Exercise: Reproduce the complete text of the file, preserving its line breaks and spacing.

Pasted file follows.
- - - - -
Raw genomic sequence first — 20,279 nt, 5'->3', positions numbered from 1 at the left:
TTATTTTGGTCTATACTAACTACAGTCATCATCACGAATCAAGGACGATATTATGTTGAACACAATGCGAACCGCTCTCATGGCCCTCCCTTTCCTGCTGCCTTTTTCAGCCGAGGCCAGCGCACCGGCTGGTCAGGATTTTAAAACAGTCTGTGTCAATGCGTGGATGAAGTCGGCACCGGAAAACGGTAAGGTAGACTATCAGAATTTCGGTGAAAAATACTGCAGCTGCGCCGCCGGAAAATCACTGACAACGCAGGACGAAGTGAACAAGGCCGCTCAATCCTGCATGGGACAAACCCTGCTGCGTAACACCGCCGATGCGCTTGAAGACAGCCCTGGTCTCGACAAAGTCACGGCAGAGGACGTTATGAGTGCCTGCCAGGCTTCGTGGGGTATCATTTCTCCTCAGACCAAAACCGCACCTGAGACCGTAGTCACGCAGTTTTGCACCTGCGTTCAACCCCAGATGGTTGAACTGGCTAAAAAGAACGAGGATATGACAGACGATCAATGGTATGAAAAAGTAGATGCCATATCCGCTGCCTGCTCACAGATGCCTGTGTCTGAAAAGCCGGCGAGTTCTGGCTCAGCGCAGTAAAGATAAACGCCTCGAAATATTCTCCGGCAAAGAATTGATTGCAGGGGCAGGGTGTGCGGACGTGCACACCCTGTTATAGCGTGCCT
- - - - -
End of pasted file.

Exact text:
Raw genomic sequence first — 20,279 nt, 5'->3', positions numbered from 1 at the left:
TTATTTTGGTCTATACTAACTACAGTCATCATCACGAATCAAGGACGATATTATGTTGAACACAATGCGAACCGCTCTCATGGCCCTCCCTTTCCTGCTGCCTTTTTCAGCCGAGGCCAGCGCACCGGCTGGTCAGGATTTTAAAACAGTCTGTGTCAATGCGTGGATGAAGTCGGCACCGGAAAACGGTAAGGTAGACTATCAGAATTTCGGTGAAAAATACTGCAGCTGCGCCGCCGGAAAATCACTGACAACGCAGGACGAAGTGAACAAGGCCGCTCAATCCTGCATGGGACAAACCCTGCTGCGTAACACCGCCGATGCGCTTGAAGACAGCCCTGGTCTCGACAAAGTCACGGCAGAGGACGTTATGAGTGCCTGCCAGGCTTCGTGGGGTATCATTTCTCCTCAGACCAAAACCGCACCTGAGACCGTAGTCACGCAGTTTTGCACCTGCGTTCAACCCCAGATGGTTGAACTGGCTAAAAAGAACGAGGATATGACAGACGATCAATGGTATGAAAAAGTAGATGCCATATCCGCTGCCTGCTCACAGATGCCTGTGTCTGAAAAGCCGGCGAGTTCTGGCTCAGCGCAGTAAAGATAAACGCCTCGAAATATTCTCCGGCAAAGAATTGATTGCAGGGGCAGGGTGTGCGGACGTGCACACCCTGTTATAGCGTGCCT